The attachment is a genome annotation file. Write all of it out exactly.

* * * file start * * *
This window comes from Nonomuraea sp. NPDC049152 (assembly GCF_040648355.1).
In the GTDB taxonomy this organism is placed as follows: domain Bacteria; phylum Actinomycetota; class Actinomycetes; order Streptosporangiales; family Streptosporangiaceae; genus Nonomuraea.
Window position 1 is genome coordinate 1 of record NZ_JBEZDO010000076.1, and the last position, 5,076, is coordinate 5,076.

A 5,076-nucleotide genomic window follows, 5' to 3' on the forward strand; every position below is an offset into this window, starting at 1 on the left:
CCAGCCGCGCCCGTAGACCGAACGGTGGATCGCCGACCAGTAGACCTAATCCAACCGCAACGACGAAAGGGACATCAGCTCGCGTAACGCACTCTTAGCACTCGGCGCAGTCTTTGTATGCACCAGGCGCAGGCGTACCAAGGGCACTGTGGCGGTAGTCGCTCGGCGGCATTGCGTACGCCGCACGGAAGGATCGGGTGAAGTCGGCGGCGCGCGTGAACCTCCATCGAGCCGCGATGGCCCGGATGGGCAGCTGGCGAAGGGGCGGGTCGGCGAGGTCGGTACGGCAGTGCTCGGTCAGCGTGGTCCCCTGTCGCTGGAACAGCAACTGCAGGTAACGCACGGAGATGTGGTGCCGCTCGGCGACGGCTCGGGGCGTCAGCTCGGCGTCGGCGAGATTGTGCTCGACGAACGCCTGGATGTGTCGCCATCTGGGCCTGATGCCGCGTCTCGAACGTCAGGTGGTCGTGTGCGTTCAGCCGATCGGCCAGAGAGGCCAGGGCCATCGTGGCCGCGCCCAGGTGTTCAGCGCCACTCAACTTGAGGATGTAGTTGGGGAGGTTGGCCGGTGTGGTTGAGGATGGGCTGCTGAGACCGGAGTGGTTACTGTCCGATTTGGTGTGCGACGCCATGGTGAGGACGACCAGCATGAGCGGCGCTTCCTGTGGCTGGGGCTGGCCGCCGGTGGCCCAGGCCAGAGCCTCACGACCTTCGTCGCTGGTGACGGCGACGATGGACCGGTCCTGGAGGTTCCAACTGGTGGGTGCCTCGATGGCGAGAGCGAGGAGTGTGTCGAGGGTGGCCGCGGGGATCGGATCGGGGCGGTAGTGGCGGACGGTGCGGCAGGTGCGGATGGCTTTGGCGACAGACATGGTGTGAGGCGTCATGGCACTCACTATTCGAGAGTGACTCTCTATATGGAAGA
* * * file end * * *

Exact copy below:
This window comes from Nonomuraea sp. NPDC049152 (assembly GCF_040648355.1).
In the GTDB taxonomy this organism is placed as follows: domain Bacteria; phylum Actinomycetota; class Actinomycetes; order Streptosporangiales; family Streptosporangiaceae; genus Nonomuraea.
Window position 1 is genome coordinate 1 of record NZ_JBEZDO010000076.1, and the last position, 5,076, is coordinate 5,076.

A 5,076-nucleotide genomic window follows, 5' to 3' on the forward strand; every position below is an offset into this window, starting at 1 on the left:
CCAGCCGCGCCCGTAGACCGAACGGTGGATCGCCGACCAGTAGACCTAATCCAACCGCAACGACGAAAGGGACATCAGCTCGCGTAACGCACTCTTAGCACTCGGCGCAGTCTTTGTATGCACCAGGCGCAGGCGTACCAAGGGCACTGTGGCGGTAGTCGCTCGGCGGCATTGCGTACGCCGCACGGAAGGATCGGGTGAAGTCGGCGGCGCGCGTGAACCTCCATCGAGCCGCGATGGCCCGGATGGGCAGCTGGCGAAGGGGCGGGTCGGCGAGGTCGGTACGGCAGTGCTCGGTCAGCGTGGTCCCCTGTCGCTGGAACAGCAACTGCAGGTAACGCACGGAGATGTGGTGCCGCTCGGCGACGGCTCGGGGCGTCAGCTCGGCGTCGGCGAGATTGTGCTCGACGAACGCCTGGATGTGTCGCCATCTGGGCCTGATGCCGCGTCTCGAACGTCAGGTGGTCGTGTGCGTTCAGCCGATCGGCCAGAGAGGCCAGGGCCATCGTGGCCGCGCCCAGGTGTTCAGCGCCACTCAACTTGAGGATGTAGTTGGGGAGGTTGGCCGGTGTGGTTGAGGATGGGCTGCTGAGACCGGAGTGGTTACTGTCCGATTTGGTGTGCGACGCCATGGTGAGGACGACCAGCATGAGCGGCGCTTCCTGTGGCTGGGGCTGGCCGCCGGTGGCCCAGGCCAGAGCCTCACGACCTTCGTCGCTGGTGACGGCGACGATGGACCGGTCCTGGAGGTTCCAACTGGTGGGTGCCTCGATGGCGAGAGCGAGGAGTGTGTCGAGGGTGGCCGCGGGGATCGGATCGGGGCGGTAGTGGCGGACGGTGCGGCAGGTGCGGATGGCTTTGGCGACAGACATGGTGTGAGGCGTCATGGCACTCACTATTCGAGAGTGACTCTCTATATGGAAGA